We spoke about dieting with Anna Chabura, Personal Trainer & Nutritionist, who told Health Times: "Like any dietary approach such as Cambridge, keto, or vegan, individual experiences will vary. It's crucial to remember that these are structured diets with specific guidelines. Adherence and smart implementation are key to reaping their benefits. However, my professional recommendation to clients struggling with weight loss, regardless of age, is to begin by developing food awareness and educating themselves on nutrition.

"'Diets' alone won't suffice without grasping fundamental nutritional principles. This is why many individuals experience yo-yo effects or suffer from vitamin and mineral deficiencies. Start by listening to podcasts, reading informative articles and books on nutrition, and consider working with a specialist who can intelligently tailor your dietary plan to your lifestyle and unique needs."

How does the Cambridge Diet work?

The Cambridge Diet has been designed to put dieters in a calorie deficit. A calorie is a unit of energy, so a calorie deficit means you’re burning more calories than you consume. Being in a calorie deficit, therefore, means you’ll lose weight.

Counting calories as a method of weight loss alone can initially be time-consuming and confusing for some. The Cambridge Diet, however, can provide dieters with products with already carefully counted calories and reassures those on the programme that the diet contains the right amount of protein and carbohydrates to support manageable weight loss.

The diet is set up in five stages. The first of the stages is where dieters consume the least amount of calories via a meal replacement diet. As you move through the various stages of the programme, the number of calories gradually increases until dieters reach the final step of their weight loss programme. The specific amount of calories individuals are provided with depends on factors such as starting weight.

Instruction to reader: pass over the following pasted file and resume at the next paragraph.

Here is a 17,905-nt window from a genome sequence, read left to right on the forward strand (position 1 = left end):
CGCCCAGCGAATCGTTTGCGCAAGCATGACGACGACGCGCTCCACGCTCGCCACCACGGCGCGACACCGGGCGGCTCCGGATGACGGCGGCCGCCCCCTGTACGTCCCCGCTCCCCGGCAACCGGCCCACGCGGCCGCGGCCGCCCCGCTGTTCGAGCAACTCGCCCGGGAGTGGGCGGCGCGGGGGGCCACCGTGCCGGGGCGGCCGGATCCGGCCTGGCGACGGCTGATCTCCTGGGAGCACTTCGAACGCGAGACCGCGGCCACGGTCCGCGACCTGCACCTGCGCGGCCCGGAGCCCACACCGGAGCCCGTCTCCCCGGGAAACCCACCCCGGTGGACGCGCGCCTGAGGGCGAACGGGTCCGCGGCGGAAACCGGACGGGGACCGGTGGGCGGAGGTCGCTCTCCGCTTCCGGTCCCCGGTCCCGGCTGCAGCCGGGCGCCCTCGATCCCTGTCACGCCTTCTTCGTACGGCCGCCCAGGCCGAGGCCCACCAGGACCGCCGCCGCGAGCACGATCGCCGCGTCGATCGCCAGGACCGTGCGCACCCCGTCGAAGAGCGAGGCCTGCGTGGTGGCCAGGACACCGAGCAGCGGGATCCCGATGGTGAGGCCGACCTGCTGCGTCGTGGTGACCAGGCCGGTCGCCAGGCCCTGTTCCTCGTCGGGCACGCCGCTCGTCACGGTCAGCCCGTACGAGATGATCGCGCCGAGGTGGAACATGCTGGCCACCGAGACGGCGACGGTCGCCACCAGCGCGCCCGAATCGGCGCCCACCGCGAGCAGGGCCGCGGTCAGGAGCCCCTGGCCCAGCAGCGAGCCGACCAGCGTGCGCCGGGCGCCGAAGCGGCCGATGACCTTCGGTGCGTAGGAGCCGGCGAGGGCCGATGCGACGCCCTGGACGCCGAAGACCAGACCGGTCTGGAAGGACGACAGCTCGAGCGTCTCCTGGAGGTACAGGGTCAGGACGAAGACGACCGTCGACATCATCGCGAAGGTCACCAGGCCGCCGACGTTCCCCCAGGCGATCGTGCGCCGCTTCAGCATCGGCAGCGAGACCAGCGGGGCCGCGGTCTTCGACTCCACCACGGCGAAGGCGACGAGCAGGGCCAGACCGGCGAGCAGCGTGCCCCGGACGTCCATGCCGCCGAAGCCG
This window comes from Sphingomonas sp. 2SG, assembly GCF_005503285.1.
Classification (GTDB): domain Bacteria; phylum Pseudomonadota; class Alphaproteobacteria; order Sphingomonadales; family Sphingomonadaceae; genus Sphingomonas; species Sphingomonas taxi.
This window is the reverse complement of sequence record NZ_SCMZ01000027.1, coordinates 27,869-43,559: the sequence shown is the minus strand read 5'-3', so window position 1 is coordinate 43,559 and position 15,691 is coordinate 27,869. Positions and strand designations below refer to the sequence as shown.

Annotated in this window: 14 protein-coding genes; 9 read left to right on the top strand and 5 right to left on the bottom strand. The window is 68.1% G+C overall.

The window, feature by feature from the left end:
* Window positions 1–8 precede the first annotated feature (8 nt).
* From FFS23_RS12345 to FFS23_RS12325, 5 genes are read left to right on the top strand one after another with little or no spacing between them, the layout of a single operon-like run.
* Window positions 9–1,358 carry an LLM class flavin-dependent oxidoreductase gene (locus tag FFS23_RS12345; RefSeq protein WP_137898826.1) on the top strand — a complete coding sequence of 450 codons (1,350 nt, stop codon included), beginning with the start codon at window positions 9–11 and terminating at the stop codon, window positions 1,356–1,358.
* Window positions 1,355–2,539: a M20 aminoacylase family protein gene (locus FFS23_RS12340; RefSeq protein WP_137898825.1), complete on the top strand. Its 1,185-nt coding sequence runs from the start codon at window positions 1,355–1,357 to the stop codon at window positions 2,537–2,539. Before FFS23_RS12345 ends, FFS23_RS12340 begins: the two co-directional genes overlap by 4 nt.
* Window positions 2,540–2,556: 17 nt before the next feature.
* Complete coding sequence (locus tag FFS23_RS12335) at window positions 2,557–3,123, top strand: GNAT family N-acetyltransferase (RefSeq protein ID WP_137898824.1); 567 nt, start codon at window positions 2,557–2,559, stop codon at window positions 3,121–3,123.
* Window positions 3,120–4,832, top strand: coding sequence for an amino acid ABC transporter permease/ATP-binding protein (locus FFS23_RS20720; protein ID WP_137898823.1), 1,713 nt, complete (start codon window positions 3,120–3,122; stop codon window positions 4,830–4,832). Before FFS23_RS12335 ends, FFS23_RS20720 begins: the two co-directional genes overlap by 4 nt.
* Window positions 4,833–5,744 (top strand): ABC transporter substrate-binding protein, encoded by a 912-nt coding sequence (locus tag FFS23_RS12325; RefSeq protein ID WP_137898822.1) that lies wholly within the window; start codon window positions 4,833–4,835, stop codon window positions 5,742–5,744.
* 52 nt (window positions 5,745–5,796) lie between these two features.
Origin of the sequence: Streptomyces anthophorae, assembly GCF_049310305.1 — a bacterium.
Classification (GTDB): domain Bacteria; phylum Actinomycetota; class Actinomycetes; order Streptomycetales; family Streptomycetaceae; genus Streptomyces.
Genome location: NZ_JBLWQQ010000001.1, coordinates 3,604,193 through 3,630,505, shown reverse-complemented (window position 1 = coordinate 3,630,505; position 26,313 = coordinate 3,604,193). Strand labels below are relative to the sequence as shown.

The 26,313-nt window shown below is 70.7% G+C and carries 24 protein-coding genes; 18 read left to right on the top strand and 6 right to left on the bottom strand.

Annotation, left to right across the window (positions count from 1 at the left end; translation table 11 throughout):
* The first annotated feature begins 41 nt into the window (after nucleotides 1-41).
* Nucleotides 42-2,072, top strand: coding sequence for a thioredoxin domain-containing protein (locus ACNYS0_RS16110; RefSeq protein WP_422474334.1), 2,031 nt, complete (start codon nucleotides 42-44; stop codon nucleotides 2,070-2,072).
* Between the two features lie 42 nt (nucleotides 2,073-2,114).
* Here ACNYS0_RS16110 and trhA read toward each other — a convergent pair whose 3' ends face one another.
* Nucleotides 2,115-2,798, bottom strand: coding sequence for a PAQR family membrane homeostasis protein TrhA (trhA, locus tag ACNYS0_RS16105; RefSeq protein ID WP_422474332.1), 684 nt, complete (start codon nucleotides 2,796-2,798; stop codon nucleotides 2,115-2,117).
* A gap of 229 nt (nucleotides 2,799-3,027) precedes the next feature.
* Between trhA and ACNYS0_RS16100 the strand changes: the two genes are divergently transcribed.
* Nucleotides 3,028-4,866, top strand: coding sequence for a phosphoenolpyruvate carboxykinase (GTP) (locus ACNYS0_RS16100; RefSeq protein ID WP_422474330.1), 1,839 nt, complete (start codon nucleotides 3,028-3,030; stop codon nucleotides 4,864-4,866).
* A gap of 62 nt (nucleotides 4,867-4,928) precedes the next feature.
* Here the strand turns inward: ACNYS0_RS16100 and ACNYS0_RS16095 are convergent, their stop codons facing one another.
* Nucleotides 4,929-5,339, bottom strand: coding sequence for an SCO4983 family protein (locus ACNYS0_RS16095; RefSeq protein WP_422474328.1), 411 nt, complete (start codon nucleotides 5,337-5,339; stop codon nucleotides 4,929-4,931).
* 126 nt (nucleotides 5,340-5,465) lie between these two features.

Following stage 5, dieters eat at a maintenance, which allows them to keep the weight they have lost, off. Consultants who work for the Cambridge Diet mentor those on the plan and meet up frequently to keep dieters on track and offer support.

Lucy Harper, a Trauma Informed Nutritional Therapist and Wellbeing Coach, sounded another note of caution about diets, telling Health Times: "Unless you resolve the underlying reasons for the weight gain, you will simply put the weight back on. The body learns to adjust to prevent starvation so this is a very expensive and unnatural way of eating which rarely works in the long-term and can cause serious health issues."

How many calories should you have per day?

The calories on the Cambridge Diet plan are very low, to begin with. Typically, the average male needs approximately 2500 calories a day, and females should have a calorie intake of around 2000. However, factors such as activity level, height, weight, and age can increase or decrease this number. When you next do your food shop, see if you can spot the number of calories displayed as ‘kcals’ on the packaged products you pick up.

Older adults often require fewer calories as they generally move less, meaning fewer calories are burned. Again, this is circumstantial and depends specifically on how active you still are. You can find out more about calories in our previous article Losing weight over 50 while eating what you want.

Who can do the Cambridge Diet?

Since the Cambridge Diet was originally developed to help those with obesity to lose weight, it’s recommended that those opting to start this diet first work out their BMI to see if this plan is suitable. The Cambridge Diet website has an online BMI calculator allowing users to input their height and weight, which will suggest whether someone is underweight, healthy, overweight, obese, or very obese.

You’ll see various success stories on the Cambridge Diet’s website from those of a range of ages. However, the Cambridge Diet does highlight that the diet is unsuitable for children under 14. Although there is no upper age limit to take part, you should consult your GP beforehand.